ENHANCING WATER QUALITY FROM HORTICULTURAL AND FLORICULTURAL PRODUCTION SYSTEMS IN SOUTH FLORIDA
Location: Subtropical Horticulture Research
Title: The effects of natural and induced short-term floods on four sugarcane accessions
Submitted to: International Sugar Journal
Publication Type: Peer Reviewed Journal
Publication Acceptance Date: January 28, 2011
Publication Date: March 31, 2011
Citation: Reed, S.T., Joseph, R., Ayala Silva, T., Glaz, B.S. 2011. The effects of natural and induced short-term floods on four sugarcane accessions. International Sugar Journal. 113:64-70.
Interpretive Summary: The vast amount of sugarcane cultivated in the Everglades Agricultural Area (EAA) in central Florida made the state the number one sugar producer in the United States. Since the Histosol soils of that region are commonly exposed to a high water table and periodically inundated by floods, a study was conducted to assess the effects of natural and induced short-term floods on sugarcane clones Kewali, Mangwa (Saccharum barberi), Guilini and Kacai (Saccharum sinense). Studied plots were flooded for either four or seven consecutive days then allowed to drain naturally. From selected clones, photosynthesis (Phs), transpiration (Tr) and stomatal resistance (SR) measurements were taken prior to and after flooding. Plot weight, stalk and leaf dimensions, and sugar content were analyzed at harvest. Mangwa, which produced the tallest stalks and the second most stalk numbers, had the greatest TRS (Theoretical Recoverable Sucrose per cane). Brix, Pol and TRS were highest in Mangwa and lowest in Guilin-1 in the plant cane. Plot weight, stalk number and stalk diameter decreased as flood duration increased from zero to seven days. Short term flooding on the four clones studied had lower average individual stalk weights as flood duration increased. Our results showed no direct correlation between photosynthesis and sucrose yield after short term flooding. Theoretical Recoverable Sucrose was also found to increase with flood duration. Sugarcane clones in our study showed only minor responses to the short term flooding compared to flood durations of two months or longer in other studies.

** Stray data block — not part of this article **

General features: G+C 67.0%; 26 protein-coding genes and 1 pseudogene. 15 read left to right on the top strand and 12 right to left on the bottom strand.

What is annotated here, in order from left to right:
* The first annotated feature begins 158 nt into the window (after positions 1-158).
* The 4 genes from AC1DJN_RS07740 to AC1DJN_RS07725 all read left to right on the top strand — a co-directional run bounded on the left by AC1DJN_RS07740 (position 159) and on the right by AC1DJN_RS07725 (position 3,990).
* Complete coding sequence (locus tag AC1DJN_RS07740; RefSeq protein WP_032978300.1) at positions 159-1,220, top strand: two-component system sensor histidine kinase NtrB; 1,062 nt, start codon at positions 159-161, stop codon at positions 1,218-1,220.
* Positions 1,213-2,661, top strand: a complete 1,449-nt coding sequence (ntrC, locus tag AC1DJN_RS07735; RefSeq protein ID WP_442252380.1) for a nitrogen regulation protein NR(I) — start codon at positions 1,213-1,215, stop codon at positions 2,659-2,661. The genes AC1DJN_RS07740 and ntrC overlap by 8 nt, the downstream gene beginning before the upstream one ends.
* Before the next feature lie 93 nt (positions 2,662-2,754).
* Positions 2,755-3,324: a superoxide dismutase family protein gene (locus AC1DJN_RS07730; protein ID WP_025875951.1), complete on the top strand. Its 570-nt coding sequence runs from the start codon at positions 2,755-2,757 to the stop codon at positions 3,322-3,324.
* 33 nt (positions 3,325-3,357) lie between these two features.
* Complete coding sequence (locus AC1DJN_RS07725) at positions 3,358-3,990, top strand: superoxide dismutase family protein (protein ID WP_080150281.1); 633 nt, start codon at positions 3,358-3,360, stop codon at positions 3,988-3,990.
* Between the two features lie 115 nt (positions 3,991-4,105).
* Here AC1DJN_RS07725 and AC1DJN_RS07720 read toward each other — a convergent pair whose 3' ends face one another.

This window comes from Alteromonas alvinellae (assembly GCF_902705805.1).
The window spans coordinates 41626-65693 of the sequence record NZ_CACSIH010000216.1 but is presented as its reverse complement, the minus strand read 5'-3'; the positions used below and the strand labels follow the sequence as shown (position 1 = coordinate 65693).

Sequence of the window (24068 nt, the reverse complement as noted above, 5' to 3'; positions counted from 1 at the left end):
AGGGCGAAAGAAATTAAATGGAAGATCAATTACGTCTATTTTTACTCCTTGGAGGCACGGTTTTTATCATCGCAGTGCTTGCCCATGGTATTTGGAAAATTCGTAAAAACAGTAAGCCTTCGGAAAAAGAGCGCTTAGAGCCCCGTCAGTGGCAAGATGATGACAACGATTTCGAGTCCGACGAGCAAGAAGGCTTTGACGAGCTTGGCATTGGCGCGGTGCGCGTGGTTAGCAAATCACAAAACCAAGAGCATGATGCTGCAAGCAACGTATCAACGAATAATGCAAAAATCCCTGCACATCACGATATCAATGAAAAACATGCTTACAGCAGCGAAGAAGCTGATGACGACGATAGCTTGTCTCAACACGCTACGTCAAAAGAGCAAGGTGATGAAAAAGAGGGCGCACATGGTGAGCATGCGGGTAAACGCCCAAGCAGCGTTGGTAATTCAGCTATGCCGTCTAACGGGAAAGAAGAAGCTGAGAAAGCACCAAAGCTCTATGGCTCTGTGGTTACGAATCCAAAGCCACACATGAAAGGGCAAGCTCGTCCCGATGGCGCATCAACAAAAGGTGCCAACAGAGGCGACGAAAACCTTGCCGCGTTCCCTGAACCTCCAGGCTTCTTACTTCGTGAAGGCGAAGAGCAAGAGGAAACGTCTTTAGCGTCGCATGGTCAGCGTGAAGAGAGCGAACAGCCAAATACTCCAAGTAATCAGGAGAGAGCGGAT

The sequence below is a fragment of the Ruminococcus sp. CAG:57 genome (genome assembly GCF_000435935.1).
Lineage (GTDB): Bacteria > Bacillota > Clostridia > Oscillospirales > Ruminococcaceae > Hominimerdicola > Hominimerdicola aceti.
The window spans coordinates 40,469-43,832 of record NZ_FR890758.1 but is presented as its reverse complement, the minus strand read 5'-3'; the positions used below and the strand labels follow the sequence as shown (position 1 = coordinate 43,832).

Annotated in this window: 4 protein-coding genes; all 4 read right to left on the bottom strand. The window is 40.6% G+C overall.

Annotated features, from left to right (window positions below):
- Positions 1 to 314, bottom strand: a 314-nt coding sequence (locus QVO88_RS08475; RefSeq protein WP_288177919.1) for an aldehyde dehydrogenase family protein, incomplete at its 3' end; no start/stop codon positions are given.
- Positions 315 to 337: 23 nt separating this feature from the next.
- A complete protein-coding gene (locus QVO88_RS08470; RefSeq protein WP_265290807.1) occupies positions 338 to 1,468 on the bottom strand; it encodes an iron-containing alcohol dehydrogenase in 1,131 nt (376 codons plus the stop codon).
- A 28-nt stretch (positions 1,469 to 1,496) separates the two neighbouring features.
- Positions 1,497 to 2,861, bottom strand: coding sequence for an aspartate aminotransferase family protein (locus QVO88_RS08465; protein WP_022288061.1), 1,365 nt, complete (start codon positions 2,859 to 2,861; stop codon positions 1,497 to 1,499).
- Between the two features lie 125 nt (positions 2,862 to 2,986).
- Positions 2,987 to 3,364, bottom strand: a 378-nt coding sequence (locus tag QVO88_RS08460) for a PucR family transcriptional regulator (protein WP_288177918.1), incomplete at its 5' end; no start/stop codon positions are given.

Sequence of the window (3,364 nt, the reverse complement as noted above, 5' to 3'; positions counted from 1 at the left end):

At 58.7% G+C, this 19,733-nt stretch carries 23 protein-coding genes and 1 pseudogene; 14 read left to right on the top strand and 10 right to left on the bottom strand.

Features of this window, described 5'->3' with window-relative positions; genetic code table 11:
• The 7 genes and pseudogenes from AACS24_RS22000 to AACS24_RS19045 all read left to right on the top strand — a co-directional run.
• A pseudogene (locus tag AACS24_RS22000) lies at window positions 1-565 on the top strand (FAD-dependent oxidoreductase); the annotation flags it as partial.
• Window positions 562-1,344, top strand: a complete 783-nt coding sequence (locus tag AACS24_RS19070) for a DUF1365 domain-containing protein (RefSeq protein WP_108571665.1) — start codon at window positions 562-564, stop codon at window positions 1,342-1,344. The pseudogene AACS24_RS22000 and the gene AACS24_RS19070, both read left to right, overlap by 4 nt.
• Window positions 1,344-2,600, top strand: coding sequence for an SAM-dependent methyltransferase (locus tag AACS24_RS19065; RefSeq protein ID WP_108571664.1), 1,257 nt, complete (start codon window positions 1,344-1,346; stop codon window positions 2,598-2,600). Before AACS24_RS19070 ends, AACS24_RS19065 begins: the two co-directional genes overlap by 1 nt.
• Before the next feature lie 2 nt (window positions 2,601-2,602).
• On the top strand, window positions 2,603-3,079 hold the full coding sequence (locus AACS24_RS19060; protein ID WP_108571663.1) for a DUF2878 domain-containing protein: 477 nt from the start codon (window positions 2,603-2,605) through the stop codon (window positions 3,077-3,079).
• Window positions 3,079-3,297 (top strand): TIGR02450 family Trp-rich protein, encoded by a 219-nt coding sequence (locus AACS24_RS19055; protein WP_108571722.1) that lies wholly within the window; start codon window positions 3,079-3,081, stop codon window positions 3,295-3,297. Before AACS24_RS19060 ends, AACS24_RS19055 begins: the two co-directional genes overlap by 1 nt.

A study was initiated at the USDA/ARS Subtropical Horticulture Research Station, Miami, FL to evaluate the potential for flood tolerance in several accessions from Saccharum barberi (Jeswiet) and S. sinense (Roxb. Amend. Jeswiet) sugarcane genera. The experimental design included 4 accessions, Kewali, Mangwa (S. barberi), Guilini, and Kacai (S. sinense). There were two flood durations of 4 or 7 days with non-flooded controls and three replications of each treatment. Photosynthesis (Phs), transpiration (Tr) and stomatal resistance (RS) were measured during the growing season. At harvest plot weight, stalk and leaf dimensions, and sugar content were determined. Photosynthetic rates tended to be higher with the plant cane than the ratoon crop. There were no differences in Phs, Tr and RS between different flood durations for combined data across all sampling dates. However, on days when the cane fields were flooded Phs tended to be lowest with the 7-D flood treatment. The size of the leaves at harvest and the combined Phs rate were not a dominant influence on recoverable sugar per cane and sugar yield for an entire plot. Flood duration had no significant effect on any plant and sucrose content variables. However, plot weight, stalk number and stalk diameter tended to go down as flood duration increased from zero to seven days. Theoretical recoverable sucrose tended to increase with flood duration. In the plant cane, stalk number was the most important determinant of sugar yield. In the ratoon crop, TRS was the most important determinant of sugar yield. Short term floods up to 7 d did not adversely affect single leaf photosynthesis. Differences in photosynthesis did not translate into higher sucrose yield. Sugarcane clones in our study showed only minor responses to the short term flooding compared to flood durations of two months or longer in other studies.